DENVER - On Wednesday, the father of a 9-year-old who was brutally raped and killed in Florida in 2005 was in Denver testifying in support of Jessica's Law. His arguments were not enough to pass the bill out of the House Committee, however.
The law died on a 7-4 party-line vote.
The law was created for Jessica Lunsfort. It asks states to adopt mandatory sentencing for first-time offenders who are convicted of sex crimes against children under the age of 14.
Colorado already monitors sex offenders after they are released, which is the second major component of Jessica's Law.
Mark Lunsford testified in front of a house committee meeting on Wednesday in support of the law. He said he will always testify but has not had to in the 44 other states where Jessica's Law is already in place.
"The most amazing part are the states that did[passed Jessica's law] without me testifying," Lunsford said. "They did not need influence from parents or organizations or the people, they did it on their own. Other states do not need to be convinced they just need to be sure that they are doing it the right way."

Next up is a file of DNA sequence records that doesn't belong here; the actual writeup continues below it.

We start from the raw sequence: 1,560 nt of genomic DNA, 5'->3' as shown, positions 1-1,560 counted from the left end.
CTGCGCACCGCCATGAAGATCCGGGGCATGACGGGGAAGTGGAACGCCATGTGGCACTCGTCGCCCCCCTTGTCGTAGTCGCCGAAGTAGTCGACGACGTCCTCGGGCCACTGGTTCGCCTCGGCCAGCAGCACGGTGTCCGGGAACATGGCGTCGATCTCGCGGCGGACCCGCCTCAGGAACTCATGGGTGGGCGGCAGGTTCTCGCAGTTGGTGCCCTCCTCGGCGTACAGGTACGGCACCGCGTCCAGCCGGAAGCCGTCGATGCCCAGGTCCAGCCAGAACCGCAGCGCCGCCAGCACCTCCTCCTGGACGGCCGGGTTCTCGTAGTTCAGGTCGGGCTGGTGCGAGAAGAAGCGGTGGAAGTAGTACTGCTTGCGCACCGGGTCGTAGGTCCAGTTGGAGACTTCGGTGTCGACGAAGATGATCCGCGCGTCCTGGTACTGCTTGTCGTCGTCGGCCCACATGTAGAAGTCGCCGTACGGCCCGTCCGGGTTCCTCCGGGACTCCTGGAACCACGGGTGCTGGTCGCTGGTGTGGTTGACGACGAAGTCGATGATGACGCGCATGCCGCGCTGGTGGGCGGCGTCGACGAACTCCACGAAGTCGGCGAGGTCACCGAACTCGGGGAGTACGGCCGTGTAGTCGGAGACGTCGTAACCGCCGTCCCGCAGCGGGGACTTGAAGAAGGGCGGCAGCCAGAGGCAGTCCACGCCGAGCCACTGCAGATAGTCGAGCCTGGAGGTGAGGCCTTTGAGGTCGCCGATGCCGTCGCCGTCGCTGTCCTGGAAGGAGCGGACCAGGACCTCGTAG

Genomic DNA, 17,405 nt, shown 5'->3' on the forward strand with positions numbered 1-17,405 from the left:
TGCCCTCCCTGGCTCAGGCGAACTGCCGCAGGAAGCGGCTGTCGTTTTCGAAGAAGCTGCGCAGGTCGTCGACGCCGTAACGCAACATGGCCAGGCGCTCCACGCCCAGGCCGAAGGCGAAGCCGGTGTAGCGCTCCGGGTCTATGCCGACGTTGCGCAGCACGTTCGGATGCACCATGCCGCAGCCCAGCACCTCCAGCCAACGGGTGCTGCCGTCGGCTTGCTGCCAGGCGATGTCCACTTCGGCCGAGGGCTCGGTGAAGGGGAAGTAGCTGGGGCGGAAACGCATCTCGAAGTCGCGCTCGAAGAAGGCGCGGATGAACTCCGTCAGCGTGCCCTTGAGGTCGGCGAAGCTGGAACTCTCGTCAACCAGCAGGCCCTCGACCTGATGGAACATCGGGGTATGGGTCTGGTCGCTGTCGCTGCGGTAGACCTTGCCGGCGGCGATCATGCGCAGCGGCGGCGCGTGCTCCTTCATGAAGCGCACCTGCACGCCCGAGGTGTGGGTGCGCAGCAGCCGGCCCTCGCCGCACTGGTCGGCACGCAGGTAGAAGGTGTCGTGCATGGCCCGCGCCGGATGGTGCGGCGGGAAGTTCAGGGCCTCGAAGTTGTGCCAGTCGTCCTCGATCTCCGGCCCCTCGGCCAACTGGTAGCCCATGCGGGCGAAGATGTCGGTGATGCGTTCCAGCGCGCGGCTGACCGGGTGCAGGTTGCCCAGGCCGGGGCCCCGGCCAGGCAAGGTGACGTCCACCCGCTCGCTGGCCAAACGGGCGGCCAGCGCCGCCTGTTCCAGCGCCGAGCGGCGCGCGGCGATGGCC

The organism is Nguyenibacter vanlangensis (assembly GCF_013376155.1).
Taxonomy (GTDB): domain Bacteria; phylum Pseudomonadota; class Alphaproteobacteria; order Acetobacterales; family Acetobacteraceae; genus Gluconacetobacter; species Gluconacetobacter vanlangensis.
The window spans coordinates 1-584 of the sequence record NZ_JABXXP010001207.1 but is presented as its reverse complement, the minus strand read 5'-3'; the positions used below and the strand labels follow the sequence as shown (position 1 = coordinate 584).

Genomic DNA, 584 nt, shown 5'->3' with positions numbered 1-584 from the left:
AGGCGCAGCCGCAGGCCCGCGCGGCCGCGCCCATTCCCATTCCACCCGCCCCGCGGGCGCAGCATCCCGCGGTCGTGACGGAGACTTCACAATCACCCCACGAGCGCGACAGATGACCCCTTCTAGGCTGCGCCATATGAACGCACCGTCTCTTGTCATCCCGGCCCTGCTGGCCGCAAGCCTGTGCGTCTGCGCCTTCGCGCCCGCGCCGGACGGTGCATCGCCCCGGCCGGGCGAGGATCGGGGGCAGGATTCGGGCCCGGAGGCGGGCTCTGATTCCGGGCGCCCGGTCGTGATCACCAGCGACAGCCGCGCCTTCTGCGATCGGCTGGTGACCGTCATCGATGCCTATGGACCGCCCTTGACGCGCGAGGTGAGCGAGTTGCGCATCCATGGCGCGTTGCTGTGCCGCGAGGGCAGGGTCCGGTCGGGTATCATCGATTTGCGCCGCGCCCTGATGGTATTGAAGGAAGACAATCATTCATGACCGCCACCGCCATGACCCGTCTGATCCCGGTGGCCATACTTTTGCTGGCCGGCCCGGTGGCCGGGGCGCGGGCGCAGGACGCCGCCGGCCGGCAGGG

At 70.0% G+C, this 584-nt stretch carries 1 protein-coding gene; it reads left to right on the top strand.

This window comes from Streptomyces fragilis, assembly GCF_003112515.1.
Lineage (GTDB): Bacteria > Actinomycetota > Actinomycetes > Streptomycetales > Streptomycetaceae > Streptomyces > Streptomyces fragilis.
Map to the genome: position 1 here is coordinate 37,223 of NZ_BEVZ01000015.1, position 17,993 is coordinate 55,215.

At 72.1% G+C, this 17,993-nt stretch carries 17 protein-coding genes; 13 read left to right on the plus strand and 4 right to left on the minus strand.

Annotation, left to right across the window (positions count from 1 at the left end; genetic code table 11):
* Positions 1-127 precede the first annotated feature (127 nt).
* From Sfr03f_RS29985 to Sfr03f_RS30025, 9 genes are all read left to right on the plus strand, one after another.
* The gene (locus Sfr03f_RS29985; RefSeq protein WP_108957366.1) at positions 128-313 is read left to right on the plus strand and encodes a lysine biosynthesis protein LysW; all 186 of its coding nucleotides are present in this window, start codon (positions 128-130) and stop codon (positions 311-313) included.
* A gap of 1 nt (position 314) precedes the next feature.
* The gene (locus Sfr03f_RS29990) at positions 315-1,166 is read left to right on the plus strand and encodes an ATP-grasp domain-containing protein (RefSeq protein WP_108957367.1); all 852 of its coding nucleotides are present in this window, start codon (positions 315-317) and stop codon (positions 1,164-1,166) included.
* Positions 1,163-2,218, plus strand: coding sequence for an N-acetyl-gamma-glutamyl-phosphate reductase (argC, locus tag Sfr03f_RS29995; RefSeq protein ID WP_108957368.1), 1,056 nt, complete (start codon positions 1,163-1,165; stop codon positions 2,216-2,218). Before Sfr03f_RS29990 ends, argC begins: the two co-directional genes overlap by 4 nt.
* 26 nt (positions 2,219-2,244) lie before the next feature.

Lawmakers killed Jessica's Law in committee on Wednesday afternoon.
"Mandatory sentencing to protect children from pedophiles should be a 'no brainer,'" state Rep. Libby Szabo, the sponsor of House Bill 1149, said after the bill died. "Forty percent of released sexual offenders perpetrate a new crime within a year of being released, and the majority of the children they molest are kids under 13."